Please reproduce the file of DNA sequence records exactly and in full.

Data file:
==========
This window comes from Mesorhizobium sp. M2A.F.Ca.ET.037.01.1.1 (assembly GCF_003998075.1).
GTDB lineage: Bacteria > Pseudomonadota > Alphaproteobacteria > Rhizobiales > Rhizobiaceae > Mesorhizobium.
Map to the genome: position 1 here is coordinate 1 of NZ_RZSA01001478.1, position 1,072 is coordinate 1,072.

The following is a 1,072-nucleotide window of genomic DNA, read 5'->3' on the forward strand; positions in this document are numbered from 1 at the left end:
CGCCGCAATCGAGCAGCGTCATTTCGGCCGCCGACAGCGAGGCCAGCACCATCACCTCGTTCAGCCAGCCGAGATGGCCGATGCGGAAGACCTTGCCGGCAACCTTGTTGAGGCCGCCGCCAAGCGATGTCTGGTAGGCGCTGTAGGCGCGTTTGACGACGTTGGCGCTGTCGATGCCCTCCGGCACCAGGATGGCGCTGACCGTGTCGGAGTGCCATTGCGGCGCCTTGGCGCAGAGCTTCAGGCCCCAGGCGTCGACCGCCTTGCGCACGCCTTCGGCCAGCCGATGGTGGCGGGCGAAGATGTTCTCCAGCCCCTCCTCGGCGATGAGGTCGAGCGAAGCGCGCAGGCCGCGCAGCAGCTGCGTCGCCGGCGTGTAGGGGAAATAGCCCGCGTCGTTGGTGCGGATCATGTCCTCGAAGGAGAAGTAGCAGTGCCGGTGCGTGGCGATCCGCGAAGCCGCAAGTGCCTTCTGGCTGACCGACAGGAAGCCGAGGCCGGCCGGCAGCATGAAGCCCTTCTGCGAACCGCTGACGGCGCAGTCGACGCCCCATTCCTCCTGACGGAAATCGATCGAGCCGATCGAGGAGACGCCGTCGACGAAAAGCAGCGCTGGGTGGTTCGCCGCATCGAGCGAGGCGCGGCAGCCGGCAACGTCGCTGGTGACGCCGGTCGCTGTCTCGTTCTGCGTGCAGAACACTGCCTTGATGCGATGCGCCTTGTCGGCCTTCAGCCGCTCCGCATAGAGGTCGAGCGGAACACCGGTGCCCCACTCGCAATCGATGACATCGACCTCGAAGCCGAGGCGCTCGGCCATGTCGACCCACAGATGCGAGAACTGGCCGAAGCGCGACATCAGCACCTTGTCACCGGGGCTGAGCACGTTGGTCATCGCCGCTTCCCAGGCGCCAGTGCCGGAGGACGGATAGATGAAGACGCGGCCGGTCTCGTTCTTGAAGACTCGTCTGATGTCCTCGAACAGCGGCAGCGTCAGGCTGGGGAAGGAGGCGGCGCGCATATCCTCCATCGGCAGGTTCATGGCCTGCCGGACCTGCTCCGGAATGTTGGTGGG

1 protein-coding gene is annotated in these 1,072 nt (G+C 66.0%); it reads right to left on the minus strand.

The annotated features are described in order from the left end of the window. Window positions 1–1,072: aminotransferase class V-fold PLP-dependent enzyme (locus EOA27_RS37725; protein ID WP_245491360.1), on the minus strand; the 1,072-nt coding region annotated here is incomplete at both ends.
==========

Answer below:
This window comes from Mesorhizobium sp. M2A.F.Ca.ET.037.01.1.1 (assembly GCF_003998075.1).
GTDB lineage: Bacteria > Pseudomonadota > Alphaproteobacteria > Rhizobiales > Rhizobiaceae > Mesorhizobium.
Map to the genome: position 1 here is coordinate 1 of NZ_RZSA01001478.1, position 1,072 is coordinate 1,072.

The following is a 1,072-nucleotide window of genomic DNA, read 5'->3' on the forward strand; positions in this document are numbered from 1 at the left end:
CGCCGCAATCGAGCAGCGTCATTTCGGCCGCCGACAGCGAGGCCAGCACCATCACCTCGTTCAGCCAGCCGAGATGGCCGATGCGGAAGACCTTGCCGGCAACCTTGTTGAGGCCGCCGCCAAGCGATGTCTGGTAGGCGCTGTAGGCGCGTTTGACGACGTTGGCGCTGTCGATGCCCTCCGGCACCAGGATGGCGCTGACCGTGTCGGAGTGCCATTGCGGCGCCTTGGCGCAGAGCTTCAGGCCCCAGGCGTCGACCGCCTTGCGCACGCCTTCGGCCAGCCGATGGTGGCGGGCGAAGATGTTCTCCAGCCCCTCCTCGGCGATGAGGTCGAGCGAAGCGCGCAGGCCGCGCAGCAGCTGCGTCGCCGGCGTGTAGGGGAAATAGCCCGCGTCGTTGGTGCGGATCATGTCCTCGAAGGAGAAGTAGCAGTGCCGGTGCGTGGCGATCCGCGAAGCCGCAAGTGCCTTCTGGCTGACCGACAGGAAGCCGAGGCCGGCCGGCAGCATGAAGCCCTTCTGCGAACCGCTGACGGCGCAGTCGACGCCCCATTCCTCCTGACGGAAATCGATCGAGCCGATCGAGGAGACGCCGTCGACGAAAAGCAGCGCTGGGTGGTTCGCCGCATCGAGCGAGGCGCGGCAGCCGGCAACGTCGCTGGTGACGCCGGTCGCTGTCTCGTTCTGCGTGCAGAACACTGCCTTGATGCGATGCGCCTTGTCGGCCTTCAGCCGCTCCGCATAGAGGTCGAGCGGAACACCGGTGCCCCACTCGCAATCGATGACATCGACCTCGAAGCCGAGGCGCTCGGCCATGTCGACCCACAGATGCGAGAACTGGCCGAAGCGCGACATCAGCACCTTGTCACCGGGGCTGAGCACGTTGGTCATCGCCGCTTCCCAGGCGCCAGTGCCGGAGGACGGATAGATGAAGACGCGGCCGGTCTCGTTCTTGAAGACTCGTCTGATGTCCTCGAACAGCGGCAGCGTCAGGCTGGGGAAGGAGGCGGCGCGCATATCCTCCATCGGCAGGTTCATGGCCTGCCGGACCTGCTCCGGAATGTTGGTGGG

1 protein-coding gene is annotated in these 1,072 nt (G+C 66.0%); it reads right to left on the minus strand.

The annotated features are described in order from the left end of the window. Window positions 1–1,072: aminotransferase class V-fold PLP-dependent enzyme (locus EOA27_RS37725; protein ID WP_245491360.1), on the minus strand; the 1,072-nt coding region annotated here is incomplete at both ends.